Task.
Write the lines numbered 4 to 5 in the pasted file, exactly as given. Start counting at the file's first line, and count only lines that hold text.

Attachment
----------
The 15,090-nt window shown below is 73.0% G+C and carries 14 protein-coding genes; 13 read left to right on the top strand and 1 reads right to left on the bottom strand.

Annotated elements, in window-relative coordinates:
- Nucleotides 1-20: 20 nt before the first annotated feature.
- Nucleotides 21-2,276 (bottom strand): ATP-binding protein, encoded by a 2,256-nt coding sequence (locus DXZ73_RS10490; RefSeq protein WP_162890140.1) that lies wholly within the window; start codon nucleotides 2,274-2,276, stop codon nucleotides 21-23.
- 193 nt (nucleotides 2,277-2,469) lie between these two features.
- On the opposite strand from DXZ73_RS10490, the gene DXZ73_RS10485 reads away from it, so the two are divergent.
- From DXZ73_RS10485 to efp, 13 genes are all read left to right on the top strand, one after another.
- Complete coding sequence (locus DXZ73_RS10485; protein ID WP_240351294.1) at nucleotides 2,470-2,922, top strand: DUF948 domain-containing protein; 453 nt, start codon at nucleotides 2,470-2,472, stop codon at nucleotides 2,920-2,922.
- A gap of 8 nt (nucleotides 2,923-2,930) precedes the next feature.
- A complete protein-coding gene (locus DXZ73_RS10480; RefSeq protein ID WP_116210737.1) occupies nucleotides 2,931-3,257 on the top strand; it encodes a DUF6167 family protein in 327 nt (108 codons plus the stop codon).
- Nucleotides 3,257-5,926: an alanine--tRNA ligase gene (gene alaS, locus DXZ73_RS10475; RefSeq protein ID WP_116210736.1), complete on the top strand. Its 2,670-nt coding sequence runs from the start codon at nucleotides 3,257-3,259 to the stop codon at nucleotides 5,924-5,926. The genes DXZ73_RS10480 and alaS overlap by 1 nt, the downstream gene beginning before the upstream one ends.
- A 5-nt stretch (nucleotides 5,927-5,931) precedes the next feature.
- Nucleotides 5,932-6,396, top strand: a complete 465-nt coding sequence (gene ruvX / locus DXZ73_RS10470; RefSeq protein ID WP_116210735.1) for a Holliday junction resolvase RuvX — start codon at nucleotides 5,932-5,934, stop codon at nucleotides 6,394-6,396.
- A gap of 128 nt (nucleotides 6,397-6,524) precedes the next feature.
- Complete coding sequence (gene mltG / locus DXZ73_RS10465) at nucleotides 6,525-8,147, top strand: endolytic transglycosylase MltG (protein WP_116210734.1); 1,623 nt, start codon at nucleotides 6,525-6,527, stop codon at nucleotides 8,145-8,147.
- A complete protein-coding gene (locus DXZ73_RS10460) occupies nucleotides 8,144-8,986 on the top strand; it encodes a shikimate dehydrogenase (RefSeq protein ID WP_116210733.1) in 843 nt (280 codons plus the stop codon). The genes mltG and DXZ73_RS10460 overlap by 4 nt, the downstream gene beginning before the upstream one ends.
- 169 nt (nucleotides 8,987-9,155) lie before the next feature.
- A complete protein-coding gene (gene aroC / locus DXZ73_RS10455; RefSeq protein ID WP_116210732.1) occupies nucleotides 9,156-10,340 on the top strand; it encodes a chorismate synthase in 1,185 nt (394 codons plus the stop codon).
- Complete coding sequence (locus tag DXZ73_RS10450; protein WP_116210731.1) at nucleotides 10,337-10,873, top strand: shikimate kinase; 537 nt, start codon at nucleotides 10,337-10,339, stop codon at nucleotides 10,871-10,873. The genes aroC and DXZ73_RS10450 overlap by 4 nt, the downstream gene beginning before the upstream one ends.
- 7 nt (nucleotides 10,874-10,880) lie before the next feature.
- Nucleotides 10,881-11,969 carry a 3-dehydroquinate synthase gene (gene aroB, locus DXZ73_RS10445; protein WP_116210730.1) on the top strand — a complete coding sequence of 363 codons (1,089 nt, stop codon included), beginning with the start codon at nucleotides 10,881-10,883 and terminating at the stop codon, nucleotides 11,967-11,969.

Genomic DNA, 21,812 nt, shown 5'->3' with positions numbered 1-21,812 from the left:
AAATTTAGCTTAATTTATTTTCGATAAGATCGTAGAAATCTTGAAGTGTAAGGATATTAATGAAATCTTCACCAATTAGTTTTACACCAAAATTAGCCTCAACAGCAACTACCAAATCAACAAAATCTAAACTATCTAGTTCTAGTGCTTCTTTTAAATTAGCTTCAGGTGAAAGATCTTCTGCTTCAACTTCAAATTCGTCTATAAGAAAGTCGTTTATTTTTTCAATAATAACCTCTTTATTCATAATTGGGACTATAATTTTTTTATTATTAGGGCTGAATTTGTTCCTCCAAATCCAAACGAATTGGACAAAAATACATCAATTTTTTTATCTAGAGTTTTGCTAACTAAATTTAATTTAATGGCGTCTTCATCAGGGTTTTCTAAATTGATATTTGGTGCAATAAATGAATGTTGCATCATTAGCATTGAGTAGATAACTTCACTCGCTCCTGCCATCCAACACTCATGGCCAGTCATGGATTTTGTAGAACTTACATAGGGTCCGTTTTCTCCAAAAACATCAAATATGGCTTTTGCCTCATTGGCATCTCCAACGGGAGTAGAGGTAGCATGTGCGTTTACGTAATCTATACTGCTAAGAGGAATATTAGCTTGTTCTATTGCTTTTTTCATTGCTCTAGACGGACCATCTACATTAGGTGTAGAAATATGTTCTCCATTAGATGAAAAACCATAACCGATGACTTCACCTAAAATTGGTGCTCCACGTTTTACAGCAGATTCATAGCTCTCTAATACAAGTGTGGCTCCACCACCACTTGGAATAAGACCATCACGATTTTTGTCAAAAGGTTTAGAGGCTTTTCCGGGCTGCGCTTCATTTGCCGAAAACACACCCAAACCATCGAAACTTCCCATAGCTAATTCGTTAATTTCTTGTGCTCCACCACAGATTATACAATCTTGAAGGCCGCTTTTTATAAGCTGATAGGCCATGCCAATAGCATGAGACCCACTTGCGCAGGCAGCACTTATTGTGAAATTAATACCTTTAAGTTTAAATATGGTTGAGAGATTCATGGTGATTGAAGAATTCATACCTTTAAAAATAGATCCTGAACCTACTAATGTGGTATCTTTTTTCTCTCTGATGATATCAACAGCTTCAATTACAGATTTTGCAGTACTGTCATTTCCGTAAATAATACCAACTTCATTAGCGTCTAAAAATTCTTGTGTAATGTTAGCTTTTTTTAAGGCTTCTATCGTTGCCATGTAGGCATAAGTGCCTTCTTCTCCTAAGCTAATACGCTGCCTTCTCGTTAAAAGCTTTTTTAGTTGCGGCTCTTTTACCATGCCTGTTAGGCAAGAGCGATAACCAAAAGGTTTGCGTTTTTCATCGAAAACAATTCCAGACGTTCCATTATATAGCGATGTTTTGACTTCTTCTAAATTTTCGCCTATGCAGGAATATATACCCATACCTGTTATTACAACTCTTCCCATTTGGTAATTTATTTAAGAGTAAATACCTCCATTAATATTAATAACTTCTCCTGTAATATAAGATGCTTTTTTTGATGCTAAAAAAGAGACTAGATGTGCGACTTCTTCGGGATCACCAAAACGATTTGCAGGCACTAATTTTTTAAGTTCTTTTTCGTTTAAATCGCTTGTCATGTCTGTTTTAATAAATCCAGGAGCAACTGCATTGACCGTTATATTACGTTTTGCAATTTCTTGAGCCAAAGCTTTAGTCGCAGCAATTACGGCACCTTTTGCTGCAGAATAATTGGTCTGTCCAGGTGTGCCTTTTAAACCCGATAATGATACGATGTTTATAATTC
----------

- Nucleotides 21-2,276 (bottom strand): ATP-binding protein, encoded by a 2,256-nt coding sequence (locus DXZ73_RS10490; RefSeq protein WP_162890140.1) that lies wholly within the window; start codon nucleotides 2,274-2,276, stop codon nucleotides 21-23.
- 193 nt (nucleotides 2,277-2,469) lie between these two features.